Symposia

2013 UDC Law Review Symposium
Expanding the Civil Right to Counsel: 50 Years After Gideon
Friday, March 29, 2013

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Symposium Presentations

Introduction

Setting the Stage Part 1Part 2Part 3
John Pollock presents a jurisdiction-by-jurisdiction overview of civil counsel entitlements and access-to-justice issues.

Conceptual Probing
Latisha Gotell Faulks discusses her article on the sometimes fuzzy boundary between criminal appeals, which are within the scope of Gideon‘s guarantee of counsel to criminal cases, and post-conviction relief (PCR) applications, which the Court has held is outside the scope of Gideon. Faulks argues that principles of substantive due process require constitutionally effective counsel in PCR applications, a view that recently received support from the Court’s ruling in Martinez v. Schriro. Does the fuzzy boundary between criminal appeals and PCR applications have the potential to prompt doctrinal developments that might result in the expansion of due process counsel entitlements to nominally “civil” actions?

Parallel, Alternative History
Barbara Creel discusses her article on access to counsel for indigent Native Americans facing legal proceedings in tribal courts, which are not bound by Fifth Amendment due process guarantees and Sixth Amendment right to counsel guarantees.

Access to Justice and the UDC-DCSL Clinical Program
Judge Peter J. Panuthos and Professor Charles Jeane discuss the access-to-counsel implications of Turner v. Rogers and the steps taken by the U.S. Tax Court and the UDC-DCSL Low Income Taxpayer Clinic to increase access to justice for unrepresented litigants. Professor Daniel Clark discusses the expansion of the UDC-DCSL Housing & Consumer Law Clinic into brief legal services, through the D.C. Superior Court’s Landlord Tenant Resource Center.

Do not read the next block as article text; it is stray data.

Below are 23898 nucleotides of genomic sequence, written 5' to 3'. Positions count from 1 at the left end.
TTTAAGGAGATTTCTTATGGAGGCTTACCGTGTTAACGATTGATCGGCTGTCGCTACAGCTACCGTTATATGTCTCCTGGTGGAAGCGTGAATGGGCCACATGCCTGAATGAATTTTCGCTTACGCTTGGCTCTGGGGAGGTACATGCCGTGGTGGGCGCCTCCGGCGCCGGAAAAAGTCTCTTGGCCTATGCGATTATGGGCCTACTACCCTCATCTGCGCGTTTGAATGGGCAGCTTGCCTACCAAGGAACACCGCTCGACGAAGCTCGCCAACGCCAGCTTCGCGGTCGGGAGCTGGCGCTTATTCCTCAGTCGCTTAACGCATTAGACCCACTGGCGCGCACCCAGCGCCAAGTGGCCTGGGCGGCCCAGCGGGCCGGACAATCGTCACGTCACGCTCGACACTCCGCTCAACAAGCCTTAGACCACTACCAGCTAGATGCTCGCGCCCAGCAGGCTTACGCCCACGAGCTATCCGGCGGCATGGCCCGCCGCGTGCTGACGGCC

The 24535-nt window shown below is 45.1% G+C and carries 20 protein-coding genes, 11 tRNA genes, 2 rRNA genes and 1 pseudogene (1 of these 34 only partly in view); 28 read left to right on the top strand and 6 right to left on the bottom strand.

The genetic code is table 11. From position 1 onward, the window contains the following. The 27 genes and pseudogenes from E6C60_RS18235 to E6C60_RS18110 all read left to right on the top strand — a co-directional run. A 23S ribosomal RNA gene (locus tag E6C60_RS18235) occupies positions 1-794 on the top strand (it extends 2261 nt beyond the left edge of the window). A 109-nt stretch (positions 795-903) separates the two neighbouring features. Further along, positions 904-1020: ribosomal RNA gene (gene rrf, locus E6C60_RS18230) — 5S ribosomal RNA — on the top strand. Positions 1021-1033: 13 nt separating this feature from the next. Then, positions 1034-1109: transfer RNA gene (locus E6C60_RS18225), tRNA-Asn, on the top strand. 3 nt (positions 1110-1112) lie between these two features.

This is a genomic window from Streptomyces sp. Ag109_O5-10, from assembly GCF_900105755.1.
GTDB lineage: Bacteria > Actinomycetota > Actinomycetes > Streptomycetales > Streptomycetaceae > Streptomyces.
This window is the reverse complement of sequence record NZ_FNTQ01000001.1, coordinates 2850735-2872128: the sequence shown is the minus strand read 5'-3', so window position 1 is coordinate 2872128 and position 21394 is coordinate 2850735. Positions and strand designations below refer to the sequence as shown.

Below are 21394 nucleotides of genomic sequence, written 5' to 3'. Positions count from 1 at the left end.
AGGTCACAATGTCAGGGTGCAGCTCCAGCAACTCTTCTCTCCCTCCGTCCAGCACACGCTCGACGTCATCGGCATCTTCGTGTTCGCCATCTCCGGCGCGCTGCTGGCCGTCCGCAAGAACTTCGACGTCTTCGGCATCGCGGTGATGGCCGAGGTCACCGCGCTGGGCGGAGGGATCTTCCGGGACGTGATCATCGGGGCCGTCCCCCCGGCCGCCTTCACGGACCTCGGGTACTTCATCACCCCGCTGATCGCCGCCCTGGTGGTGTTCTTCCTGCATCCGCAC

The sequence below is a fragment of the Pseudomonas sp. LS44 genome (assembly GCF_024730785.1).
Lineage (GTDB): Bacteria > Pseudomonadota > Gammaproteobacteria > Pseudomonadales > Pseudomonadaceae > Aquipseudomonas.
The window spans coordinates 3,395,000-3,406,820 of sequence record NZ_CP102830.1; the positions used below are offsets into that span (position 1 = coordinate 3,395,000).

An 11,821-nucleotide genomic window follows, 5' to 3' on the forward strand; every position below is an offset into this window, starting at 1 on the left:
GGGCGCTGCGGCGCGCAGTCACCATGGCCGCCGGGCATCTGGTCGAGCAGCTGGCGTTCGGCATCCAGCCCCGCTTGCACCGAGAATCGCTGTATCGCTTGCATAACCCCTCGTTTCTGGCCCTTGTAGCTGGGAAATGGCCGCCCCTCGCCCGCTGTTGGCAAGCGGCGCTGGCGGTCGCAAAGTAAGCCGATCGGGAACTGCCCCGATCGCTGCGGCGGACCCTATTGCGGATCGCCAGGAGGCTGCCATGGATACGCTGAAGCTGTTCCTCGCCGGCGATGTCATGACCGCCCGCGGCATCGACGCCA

The Right to Counsel in Immigration and Removal Cases, Part 1
Mark Noferi and Erin Corcoran discuss civil Gideon in the immigration context, and alternatives to a constitutional guarantee of representation.
-Erin Corcoran presents her work arguing that efforts to create counsel entitlements for defendants in removal proceedings have failed, and that advocacy efforts should focus on nonlawyer representatives and forms of “unbundled” services.
-Mark Noferi discusses his work arguing for further empirical research to define and test the distinctions between lawyers and non-lawyer immigration advocates, and to examine the implications of “two-tiered” representation for the larger civil Gideon debate.

The Right to Counsel in Immigration and Removal Cases, Part 2
Maurice Hew, Carla Reyes, and Careen Shannon discuss their articles on the right to counsel in the immigration context:
-Expanding the Civil Immigration Privilege of Being Represented by Counsel through the 6th Amendment’s Presumed Prejudice Doctrine, Professor Maurice Hew, Clinical Director and Associate Professor of Law, Thurgood Marshall School of Law
-Appointed Counsel in Removal Proceedings: A Case Study for Exploring the Legal and Societal Imperative to Expand the Civil Right to Counsel, Carla L. Reyes, Perkins Coie LLP
-Immigration is Different: Why Congress Should Create a Statutory Right to Counsel in Immigration Matters, Careen Shannon, Adjunct Professor, Benjamin N. Cardozo School of Law, Fragomen, Del Rey, Bernsen & Loewy, LLP

Civil Gideon Pilot Projects
Clare Pastore presents her article on right to counsel pilot projects in California, Boston, and elsewhere.